Newly-appointed Polson High School football coach Kaden Glinsmann has high expectations entering his first-ever year as the Pirates’ coach for the 2019 football season.
The Pirates are coming off two difficult seasons under previous coach Pat Danley, who endured the task of inheriting a program from long-time Pirates’ football coach Scott Wilson, who began his 17-year coaching tenure in the year 2000.
Glinsman, who is a former assistant at Carroll College and the Helena High Bengals, is impressed with his critical contributors on the field who have participated in 7-on-7, and mostly skill-position drills in the off season.
“We have a couple of different things, and we have built workout sessions in the afternoon while the guys have participated this summer and they are working their tails off,” Glinsmann said. “The ones who have been in are pretty consistent, and there are a lot of different things going on in the summer. Some of our skill position players have gotten some live reps, and have gotten used to the speed of the game.”
Glinsmann suspects he will have a senior-heavy team scheduled to return.
“We haven’t had an opportunity to take a look at the majority of our skill player), but we did reasonably well,” Glinsman said. “We have a lot of depth at the skill positions, and those guys are lead by our senior group. A senior group leads our players that wants to be successful. It doesn’t matter who wins or loses, the legacy (of this team) will be built on these seniors, no matter who has to start.”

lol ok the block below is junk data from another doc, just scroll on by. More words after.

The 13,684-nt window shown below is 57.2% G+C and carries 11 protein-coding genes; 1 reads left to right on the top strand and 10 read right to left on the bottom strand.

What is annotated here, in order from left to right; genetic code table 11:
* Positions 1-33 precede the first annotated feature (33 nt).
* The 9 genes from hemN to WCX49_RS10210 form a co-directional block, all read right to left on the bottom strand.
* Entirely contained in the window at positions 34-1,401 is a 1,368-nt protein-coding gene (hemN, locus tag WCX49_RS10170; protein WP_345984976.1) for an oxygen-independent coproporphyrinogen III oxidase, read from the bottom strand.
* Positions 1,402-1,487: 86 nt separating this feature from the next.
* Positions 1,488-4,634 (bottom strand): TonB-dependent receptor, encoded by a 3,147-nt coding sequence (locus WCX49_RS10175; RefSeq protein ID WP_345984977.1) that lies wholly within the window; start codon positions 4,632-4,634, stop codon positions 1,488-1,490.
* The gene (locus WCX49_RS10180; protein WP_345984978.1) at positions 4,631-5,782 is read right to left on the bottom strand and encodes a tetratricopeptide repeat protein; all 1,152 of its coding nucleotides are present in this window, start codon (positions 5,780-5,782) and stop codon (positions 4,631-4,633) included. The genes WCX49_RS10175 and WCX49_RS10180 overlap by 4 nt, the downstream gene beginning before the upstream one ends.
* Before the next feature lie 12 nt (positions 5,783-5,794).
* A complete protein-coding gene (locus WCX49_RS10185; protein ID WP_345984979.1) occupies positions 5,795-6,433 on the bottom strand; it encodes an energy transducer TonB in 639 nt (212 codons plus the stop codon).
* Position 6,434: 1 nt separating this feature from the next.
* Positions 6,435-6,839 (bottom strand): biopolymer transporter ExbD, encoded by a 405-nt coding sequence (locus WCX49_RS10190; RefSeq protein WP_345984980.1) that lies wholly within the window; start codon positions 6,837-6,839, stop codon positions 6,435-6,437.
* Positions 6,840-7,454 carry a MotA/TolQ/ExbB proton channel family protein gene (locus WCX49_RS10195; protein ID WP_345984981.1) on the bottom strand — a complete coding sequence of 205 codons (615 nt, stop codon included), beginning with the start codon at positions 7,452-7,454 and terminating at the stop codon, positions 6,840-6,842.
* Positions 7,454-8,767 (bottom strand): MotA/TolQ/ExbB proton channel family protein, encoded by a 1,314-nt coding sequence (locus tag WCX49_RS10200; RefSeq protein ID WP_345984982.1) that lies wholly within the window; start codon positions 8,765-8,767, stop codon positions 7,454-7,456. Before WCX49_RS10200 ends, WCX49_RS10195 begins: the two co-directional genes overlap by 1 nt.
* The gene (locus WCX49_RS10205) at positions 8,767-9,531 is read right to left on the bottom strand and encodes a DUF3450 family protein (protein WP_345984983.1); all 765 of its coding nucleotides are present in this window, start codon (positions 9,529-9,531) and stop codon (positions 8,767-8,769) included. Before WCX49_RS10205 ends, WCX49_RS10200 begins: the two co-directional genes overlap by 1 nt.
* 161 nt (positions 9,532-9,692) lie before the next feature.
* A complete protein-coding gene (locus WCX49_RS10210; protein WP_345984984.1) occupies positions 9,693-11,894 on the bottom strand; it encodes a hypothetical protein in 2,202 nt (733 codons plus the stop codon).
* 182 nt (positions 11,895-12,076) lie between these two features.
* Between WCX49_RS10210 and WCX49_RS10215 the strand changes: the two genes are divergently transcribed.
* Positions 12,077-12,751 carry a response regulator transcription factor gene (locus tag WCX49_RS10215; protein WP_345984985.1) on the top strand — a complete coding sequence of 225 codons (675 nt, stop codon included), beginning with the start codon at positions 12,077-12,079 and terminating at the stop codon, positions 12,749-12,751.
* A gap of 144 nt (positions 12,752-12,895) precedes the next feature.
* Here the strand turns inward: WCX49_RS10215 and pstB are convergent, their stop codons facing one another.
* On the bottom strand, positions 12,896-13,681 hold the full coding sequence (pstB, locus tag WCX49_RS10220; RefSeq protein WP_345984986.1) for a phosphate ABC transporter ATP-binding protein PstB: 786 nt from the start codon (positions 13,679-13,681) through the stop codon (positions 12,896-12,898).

Glinsman, who has established he is excited about his staff as much as he is about the personnel that is set to play for him, is looking to see a lot of growth in his team.
“I was talking with my staff about the growth that we are going to see from week number one to week two, as we continue to try to get better throughout this portion of the season,” Glinsman said. “We just want to try to compete (in every game) because that is our motto this year.”
During his time as part of former Helena High football coach Tony Arntson’s cabinet, Glinsman said he learned something valuable off the field.
“More than anything, I would like to see our guys be successful on and off the field, and that is what we talked about what we are doing on the football field,” Glinsman said. “We tell them one to eight plays will decide a football game. We don’t know what plays they are going to be so we have to play them all.”
Above all, Glinsman wants his players to be exemplary people.
“It is important to me if they are treating their teachers nice, their custodians with respect outside of football and they represent the program well,” Glinsman said. “It’s not necessarily what they did on Friday night, but they are opening up doors (for people) with their jersey’s on or whatever. It’s how they are working, and it’s about how hard they are working. They have known of them for a while, and they have bought into the process that it’s not all about football.”
Glinsman credited Helena High and Carroll College football coach Mike Van Diest.
“If it’s not broke, don’t fix, and I really got as much from all of the head coaches I’ve worked under,” Glinsman said. “I’ve tried to implement that into my own program. I’ve really tried to surround ourselves with good kids, and you can do the best that you can with those.”
Glinsman, who is looking to resurrect the Pirates’ football program to playoff contenders and beyond, knows the process of turning the Pirates program into the successful team it was under Wilson is a long road.
“The biggest thing (I am looking for) is pretty cliche, and it is that I am not looking for specific wins or loses, and it’s not how much we throw or run on Friday night, but it’s about who will do their job to execute,” Glinsman said. “It’s a week to week thing, and I feel like we have to get a win, and to do what we have to do. We have to concentrate on us that week, and get that drive to be able to go ahead and do that.”